More Cetaceans

Phoenix swims in George’s Bank, off the coast of New England, on March 13, 2009. More about whales can be found in our Tale of a whale featured story .
A fossil vertebra that a Smithsonian researcher's mother found while prospecting in the Gatun Formation. It's not just any vertebra, it belongs to a fossil sea cow! According to Jorge Valez-Juarbe, a...
A white scar on Phoenix’s lip (at right) was caused by her entanglement with a fishing line. Learn more about the life of Phoenix, an actual North Atlantic right whale, in the Tale of a whale photo...
This may look like a mane of hair, but it’s actually baleen from a North Atlantic Right Whale. Although it looks soft and furry, dried baleen is quite stiff, which made it useful for creating...
Paeleobiologist Dr. Nicholas Pyenson, Curator of Fossil Marine Mammals for the Smithsonian's National Museum of Natural History (NMNH), set out with Jorge Velez-Juarbe, NMNH Research Student and Ph...
Two North Atlantic right whales ( Eubalaena glacialis ) swim at the surface of the water. Learn more about this species in the North Atlantic Right Whale section.
Every North Atlantic right whale has a pattern of callosities unique to that individual. This distinctive pattern provides a very visual, convenient tool that researchers can use to tell one...
Phoenix swimming with her calf in February 2007 in the Southeast calving grounds off the coasts of Georgia and Florida. Researchers track these highly endangered whales (there are only about 450 of...
The bowhead whale has a massive, bow-shaped skull to break through thick Arctic ice, and more blubber than any other whale.
A right whale opens its mouth wide, revealing huge plates of baleen hanging from its upper jaw. There are between 200 and 270 baleen plates on each side of a right whale's upper jaw. They work like a...
This 1936 blue whale specimen from the Gulf of Alaska (above: preserved in alcohol, below: CT scan) is part of a rare Smithsonian collection of whale fetuses that were collected in association with...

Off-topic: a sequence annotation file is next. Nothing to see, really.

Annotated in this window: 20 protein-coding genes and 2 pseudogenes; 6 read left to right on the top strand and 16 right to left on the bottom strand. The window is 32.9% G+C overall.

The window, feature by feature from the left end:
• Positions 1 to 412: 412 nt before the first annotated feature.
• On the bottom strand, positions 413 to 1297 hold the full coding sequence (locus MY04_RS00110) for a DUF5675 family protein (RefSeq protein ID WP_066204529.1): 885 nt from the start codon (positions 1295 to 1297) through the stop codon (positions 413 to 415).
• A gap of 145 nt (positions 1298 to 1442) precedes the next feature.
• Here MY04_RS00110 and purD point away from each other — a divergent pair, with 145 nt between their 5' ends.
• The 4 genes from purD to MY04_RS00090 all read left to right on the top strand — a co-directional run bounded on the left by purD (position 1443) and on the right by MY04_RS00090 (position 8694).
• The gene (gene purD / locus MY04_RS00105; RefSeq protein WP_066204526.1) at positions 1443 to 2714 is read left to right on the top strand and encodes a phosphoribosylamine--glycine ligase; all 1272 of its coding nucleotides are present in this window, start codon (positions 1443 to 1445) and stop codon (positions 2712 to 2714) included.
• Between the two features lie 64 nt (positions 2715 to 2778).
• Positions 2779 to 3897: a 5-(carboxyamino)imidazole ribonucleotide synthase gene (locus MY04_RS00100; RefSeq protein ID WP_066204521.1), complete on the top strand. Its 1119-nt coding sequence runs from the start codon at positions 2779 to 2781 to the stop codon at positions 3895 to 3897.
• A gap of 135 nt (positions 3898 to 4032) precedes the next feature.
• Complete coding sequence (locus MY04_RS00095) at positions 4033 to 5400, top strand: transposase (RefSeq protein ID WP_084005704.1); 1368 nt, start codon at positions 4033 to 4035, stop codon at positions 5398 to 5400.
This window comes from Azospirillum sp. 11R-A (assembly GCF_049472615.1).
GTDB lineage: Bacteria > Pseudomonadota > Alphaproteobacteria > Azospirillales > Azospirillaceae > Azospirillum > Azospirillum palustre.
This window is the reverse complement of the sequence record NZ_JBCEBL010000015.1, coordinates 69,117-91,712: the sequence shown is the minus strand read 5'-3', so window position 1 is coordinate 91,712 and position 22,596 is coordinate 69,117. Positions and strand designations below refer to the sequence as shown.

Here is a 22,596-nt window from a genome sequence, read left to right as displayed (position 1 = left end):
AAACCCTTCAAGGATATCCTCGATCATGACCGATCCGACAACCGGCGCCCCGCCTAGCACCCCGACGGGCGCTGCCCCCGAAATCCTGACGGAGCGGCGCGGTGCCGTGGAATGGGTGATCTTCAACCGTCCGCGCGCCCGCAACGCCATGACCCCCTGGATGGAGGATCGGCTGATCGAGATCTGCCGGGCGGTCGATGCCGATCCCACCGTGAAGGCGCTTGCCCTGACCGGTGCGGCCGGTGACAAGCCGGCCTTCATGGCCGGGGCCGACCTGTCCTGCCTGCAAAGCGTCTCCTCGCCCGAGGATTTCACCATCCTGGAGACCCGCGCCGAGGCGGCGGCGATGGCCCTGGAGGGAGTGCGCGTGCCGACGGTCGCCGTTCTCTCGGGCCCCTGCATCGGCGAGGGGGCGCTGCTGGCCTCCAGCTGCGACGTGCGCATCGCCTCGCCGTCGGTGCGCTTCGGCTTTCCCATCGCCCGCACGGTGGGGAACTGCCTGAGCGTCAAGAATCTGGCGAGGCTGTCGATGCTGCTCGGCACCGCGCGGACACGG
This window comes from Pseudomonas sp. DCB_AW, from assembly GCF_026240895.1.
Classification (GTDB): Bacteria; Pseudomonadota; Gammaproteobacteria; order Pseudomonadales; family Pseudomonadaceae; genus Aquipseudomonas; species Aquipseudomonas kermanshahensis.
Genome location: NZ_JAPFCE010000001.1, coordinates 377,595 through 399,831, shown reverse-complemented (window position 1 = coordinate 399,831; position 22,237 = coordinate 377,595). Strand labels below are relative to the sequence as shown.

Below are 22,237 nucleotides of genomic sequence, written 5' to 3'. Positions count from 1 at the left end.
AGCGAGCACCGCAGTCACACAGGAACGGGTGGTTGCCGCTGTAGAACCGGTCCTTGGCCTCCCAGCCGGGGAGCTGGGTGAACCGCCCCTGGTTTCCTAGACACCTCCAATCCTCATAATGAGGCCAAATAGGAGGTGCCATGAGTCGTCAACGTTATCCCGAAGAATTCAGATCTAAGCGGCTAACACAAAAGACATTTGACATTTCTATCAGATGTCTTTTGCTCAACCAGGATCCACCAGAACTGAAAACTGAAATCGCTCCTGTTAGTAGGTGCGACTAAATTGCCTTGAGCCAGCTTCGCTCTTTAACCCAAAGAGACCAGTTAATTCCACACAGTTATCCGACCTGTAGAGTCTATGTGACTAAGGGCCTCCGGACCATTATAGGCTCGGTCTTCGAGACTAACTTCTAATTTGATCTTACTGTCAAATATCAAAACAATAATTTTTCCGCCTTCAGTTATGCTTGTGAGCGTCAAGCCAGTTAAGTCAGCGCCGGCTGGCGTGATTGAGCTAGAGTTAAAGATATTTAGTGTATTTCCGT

Large whales are notoriously hard to study. Except when rising to breathe, they swim beneath the ocean's surface out of human sight, which makes it difficult to find and track them. They often live...
An early scale model of North Atlantic right whale Phoenix that was used to develop a life size model for the Smithsonian shows the location of scars on her mouth from entanglements with fishing gear...
Monodontids, the group of whales that includes the belugas and narwhals swimming our ocean today, are emblematic symbols of the Arctic. However, their fossil record, although scarce, suggests that...
Paeleobiologist Dr. Nicholas Pyenson, Curator of Fossil Marine Mammals for the Smithsonian's National Museum of Natural History (NMNH), set out with Jorge Velez-Juarbe, NMNH Research Student and Ph...
This is North Atlantic right whale #3333 who was spotted with fishing gear trailing from his mouth during an aerial survey off the coast of Georgia on January 29, 2008. Entanglement is one of the...
The rough patches of skin known as callosities occur in unique patterns on all North Atlantic right whales and help researchers identify and track individual whales. This whale is named Phoenix. More...
“At night, spotted dolphins move offshore into the Gulf Stream’s deep waters in search of squid.” -- Nature's Best photographer, Andrew Sallmon. See more beautiful ocean photos in our slideshow of...
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